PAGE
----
DUNSBOROUGH’S foreshore has its newest piece of public art.
Greg Banfield’s sculpture ‘Family of Four’ won the city’s acquisitive prize at March’s Sculpture by the Bay competition, and was installed on the beachfront at the end of Dunn Bay Road.
Greg said the piece symbolised the region’s lifestyle, and was “more than happy” with the way his work looked on the beachfront.
“It epitomises what you see down on the foreshore in Dunsborough,” he said.
“You see those come down in a suit, those just walking on the beach with their sandals off and the boy is a bit rebellious.
“There’s also the mother at the front and the kids at the back, it’s just the range of people you see.”
Greg received $5000 for winning the acquisitive prize at the event, and was a people’s choice award winner the first year he entered the competition.
The sculpture was created out of jarrah from a paddock near Boyup Brook that had fallen due to wind.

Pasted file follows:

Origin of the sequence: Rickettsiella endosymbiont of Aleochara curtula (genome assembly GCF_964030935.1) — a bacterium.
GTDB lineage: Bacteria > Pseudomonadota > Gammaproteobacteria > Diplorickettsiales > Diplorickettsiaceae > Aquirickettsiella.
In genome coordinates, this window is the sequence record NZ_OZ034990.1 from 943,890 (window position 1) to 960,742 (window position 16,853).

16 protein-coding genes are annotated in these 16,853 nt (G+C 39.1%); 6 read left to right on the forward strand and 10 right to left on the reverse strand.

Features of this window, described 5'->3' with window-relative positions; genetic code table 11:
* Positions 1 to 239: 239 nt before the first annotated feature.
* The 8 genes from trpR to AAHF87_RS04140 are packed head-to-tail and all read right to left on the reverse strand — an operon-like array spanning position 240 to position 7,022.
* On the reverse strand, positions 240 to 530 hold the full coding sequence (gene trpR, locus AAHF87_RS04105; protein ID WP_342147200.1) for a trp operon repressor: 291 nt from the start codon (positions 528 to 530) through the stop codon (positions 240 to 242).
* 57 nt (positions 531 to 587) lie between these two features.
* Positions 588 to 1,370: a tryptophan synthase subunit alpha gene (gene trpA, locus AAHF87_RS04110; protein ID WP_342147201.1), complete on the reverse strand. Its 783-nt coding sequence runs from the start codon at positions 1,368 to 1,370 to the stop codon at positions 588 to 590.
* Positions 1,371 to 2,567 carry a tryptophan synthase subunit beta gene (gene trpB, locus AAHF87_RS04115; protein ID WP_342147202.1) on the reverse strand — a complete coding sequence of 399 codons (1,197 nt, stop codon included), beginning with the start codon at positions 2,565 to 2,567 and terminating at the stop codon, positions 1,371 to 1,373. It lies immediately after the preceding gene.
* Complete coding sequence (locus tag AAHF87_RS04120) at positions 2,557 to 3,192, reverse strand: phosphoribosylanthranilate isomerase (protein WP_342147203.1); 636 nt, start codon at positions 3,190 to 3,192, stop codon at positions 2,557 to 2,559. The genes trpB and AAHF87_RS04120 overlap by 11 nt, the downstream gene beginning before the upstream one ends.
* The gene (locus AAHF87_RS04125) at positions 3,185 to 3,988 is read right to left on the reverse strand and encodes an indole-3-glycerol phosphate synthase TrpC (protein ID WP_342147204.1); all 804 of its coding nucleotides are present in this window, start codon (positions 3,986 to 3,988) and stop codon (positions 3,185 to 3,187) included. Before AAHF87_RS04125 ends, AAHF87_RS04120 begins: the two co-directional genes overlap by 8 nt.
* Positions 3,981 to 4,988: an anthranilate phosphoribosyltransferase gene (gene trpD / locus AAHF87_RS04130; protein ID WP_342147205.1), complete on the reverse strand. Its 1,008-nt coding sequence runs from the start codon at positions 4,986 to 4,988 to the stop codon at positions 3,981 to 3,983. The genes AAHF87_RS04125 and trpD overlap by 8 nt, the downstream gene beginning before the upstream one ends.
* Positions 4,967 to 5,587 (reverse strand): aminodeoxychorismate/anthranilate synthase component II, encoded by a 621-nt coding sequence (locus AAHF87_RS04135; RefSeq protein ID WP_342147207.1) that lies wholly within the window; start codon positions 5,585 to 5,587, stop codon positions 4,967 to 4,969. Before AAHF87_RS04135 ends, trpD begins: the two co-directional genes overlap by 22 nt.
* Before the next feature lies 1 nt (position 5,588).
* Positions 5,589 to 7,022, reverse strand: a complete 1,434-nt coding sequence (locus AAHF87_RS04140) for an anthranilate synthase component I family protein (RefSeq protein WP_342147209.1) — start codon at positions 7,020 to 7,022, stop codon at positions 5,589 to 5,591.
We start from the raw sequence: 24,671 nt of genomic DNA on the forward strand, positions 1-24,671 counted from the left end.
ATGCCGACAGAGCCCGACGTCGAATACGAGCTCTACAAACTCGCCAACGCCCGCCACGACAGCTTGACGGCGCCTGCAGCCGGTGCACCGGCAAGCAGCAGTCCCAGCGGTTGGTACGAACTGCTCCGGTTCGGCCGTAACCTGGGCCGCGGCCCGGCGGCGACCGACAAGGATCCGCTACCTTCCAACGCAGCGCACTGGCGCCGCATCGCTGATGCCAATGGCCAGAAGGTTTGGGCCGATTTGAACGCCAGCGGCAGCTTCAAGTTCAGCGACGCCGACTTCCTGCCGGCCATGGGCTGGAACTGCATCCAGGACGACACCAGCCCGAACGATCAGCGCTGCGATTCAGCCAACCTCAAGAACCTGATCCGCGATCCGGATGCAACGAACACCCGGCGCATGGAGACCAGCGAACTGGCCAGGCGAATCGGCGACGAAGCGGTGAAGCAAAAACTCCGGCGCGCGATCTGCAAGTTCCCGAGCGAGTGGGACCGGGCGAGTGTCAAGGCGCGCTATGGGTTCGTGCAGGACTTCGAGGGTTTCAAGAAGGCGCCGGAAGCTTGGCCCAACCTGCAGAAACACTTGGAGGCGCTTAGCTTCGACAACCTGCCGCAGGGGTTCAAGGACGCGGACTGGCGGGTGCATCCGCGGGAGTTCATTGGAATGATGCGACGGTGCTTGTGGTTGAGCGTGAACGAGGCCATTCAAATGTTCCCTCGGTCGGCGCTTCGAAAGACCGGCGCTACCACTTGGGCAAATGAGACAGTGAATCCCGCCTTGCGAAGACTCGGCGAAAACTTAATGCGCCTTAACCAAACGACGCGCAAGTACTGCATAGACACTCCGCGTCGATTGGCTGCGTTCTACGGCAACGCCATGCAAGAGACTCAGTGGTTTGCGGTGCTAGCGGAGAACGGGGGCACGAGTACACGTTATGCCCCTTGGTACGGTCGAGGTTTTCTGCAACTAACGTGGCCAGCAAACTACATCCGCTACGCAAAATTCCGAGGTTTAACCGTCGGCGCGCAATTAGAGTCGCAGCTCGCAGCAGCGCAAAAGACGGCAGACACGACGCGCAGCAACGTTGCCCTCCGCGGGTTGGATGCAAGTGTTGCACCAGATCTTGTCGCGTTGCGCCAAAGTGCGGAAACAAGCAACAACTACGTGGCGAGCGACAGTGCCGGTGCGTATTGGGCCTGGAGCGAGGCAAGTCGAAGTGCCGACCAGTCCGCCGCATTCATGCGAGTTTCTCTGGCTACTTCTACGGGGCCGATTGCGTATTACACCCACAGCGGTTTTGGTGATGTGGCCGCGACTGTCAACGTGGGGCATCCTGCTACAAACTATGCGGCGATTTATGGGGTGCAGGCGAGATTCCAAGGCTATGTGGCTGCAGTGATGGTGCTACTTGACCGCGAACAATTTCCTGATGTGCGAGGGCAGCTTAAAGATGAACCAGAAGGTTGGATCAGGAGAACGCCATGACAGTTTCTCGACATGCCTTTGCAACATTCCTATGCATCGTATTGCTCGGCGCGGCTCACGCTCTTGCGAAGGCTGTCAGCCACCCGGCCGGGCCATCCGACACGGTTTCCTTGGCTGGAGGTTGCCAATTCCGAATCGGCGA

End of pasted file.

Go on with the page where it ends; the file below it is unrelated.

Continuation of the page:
Greg estimated the trees, which he salvaged for furniture and sculpture, as being between 100 and 200 years old.
“They’re a part of WA’s history – it’s better than seeing them go to the mill for chip,” he said.
City of Busselton cultural development officer Jacquie Happ was impressed when seeing the work installed for the first time.
“We think it’s great to have a community event that highlights the high quality and variation of artworks in the area,” she said.
“This piece is a really good reflection of the people who use the back and how the family is interacting with each other.
“Everyone will be happy to stand alongside it and take photos.”
Greg said it was an enjoyable sculpture to produce, and had been an ongoing process to create it.
“I did it over two months as a project rather than something full-time,” he said.
“I knew it had to be done by March, so it fitted in with some other work I was doing.”